Clery Report 2017: Decreased Campus Drug, Liquor Law Violations

An Emory security and fire report released Sept. 29 reveals a significant decrease in drug and liquor law violation disciplinary referrals in 2016.

Emory released the 2017 Annual Security Report, Annual Fire Safety Report and Statement of Campus Security Policy through a University-wide email from Vice Provost of Equity and Inclusion Lynell Cadray. The data reflect the calendar year 2016 and historical data from 2015 and 2014 collected by Emory Police Department (EPD) and Campus Life.

According to the report, drug law referrals decreased to 17 cases from 55 in 2015 and 85 in 2014. Liquor law referrals decreased to 148 from 294 in 2015 and 302 in 2014.

Referrals are recorded when a member of Campus Life catches an individual with drugs or alcohol. If a student is caught by EPD and arrested or receives a citation, an arrest is recorded.

There were 12 drug law arrests and one liquor law arrest in 2016.

The Wheel emailed Assistant Vice President for Public Safety and Clery Act Compliance Officer Craig Watson to ask for a potential cause of the decrease. Watson, who is mentioned as the person of contact for inquires related to the report, forwarded the inquiry to Campus Life Director of Communications Senior Director for Communications Tomika DePriest, who did not respond by press time.

Rapes increased to six from four in 2015. Both numbers represent decreases from the 25 reported rapes in 2014.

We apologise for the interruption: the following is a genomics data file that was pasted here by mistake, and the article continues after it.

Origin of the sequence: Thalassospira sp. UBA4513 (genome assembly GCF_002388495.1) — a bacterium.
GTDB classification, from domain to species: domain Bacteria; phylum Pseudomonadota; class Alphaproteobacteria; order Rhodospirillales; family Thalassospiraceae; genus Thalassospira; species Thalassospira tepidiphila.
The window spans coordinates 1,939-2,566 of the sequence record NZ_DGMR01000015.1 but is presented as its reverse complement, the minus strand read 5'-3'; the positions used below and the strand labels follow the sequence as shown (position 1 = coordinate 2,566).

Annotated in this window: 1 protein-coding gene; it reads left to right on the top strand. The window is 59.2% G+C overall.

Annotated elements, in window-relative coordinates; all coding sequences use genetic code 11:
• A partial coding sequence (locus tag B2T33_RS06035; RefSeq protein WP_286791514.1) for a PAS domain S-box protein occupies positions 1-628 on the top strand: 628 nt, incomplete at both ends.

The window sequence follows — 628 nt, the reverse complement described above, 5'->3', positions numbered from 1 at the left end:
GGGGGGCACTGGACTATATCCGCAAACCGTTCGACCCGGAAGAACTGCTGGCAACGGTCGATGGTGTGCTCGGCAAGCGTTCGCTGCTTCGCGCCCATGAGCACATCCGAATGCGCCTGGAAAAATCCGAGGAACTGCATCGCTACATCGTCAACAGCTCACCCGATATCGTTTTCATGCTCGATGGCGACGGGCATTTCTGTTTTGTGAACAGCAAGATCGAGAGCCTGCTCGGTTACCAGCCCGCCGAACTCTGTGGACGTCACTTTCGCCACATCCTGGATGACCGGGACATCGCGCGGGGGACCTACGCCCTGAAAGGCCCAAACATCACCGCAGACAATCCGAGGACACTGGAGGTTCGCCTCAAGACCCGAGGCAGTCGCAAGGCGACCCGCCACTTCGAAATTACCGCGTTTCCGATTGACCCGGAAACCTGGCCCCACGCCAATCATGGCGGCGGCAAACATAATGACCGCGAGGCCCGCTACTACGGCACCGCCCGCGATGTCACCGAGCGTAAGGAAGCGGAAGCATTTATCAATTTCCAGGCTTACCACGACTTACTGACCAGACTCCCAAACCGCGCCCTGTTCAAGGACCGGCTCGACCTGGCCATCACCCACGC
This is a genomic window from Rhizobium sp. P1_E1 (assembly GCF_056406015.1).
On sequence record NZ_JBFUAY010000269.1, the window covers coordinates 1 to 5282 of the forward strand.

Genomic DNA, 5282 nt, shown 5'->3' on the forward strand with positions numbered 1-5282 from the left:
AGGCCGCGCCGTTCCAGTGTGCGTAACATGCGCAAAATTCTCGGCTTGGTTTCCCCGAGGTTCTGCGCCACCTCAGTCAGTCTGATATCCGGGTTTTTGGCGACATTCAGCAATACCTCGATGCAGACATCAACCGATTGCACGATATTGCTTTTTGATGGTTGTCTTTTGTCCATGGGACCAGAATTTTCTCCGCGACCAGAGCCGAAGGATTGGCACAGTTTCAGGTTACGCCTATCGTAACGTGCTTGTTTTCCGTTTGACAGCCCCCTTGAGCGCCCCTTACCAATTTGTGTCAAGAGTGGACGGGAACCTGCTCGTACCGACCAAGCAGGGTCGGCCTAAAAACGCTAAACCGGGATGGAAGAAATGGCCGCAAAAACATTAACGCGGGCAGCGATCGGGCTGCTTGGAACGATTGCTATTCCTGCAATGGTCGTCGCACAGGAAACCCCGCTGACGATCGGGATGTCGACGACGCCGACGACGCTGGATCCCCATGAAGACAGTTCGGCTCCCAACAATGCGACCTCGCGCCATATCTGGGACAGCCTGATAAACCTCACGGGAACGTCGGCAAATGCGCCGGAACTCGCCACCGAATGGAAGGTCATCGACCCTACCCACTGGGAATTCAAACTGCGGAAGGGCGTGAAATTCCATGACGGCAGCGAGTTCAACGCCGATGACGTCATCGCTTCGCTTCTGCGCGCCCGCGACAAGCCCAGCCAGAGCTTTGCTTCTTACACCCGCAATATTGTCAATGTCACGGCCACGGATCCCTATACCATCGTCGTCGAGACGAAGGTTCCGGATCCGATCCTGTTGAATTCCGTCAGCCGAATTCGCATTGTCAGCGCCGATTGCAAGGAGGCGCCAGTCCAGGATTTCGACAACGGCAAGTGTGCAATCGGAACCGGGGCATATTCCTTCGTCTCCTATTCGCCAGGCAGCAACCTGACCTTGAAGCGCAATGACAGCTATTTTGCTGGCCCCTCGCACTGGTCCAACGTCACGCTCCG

Burglaries increased to 29 cases from 20 in 2015 and 19 in 2014.

Motor vehicle thefts decreased to four from nine in 2015 and 14 in 2014.

Emory released the report in compliance with the Clery Act, which requires colleges to disclose crime statistics in an annual report, even if the crimes are reported anonymously or determined to be unfounded.

Cadray told the Wheel last year that not all crimes are reported and included in the report.

“We’d like to attribute it to all the great work we’re doing, but we can’t underestimate the lack of reporting that exists on campus,” Cadray said. “It’s very intimidating for any student to even think about reporting, but we’re trying to make sure that we’re developing processes that make students feel comfortable doing so.”

UPDATE (10/5/17 at 5:00 p.m.): This article has been updated to reflect revisions made Oct. 4 in the 2017 Annual Security Report, Annual Fire Safety Report and Statement of Campus Security Policy. The number of burglaries in 2014 changed from 20 to 19.

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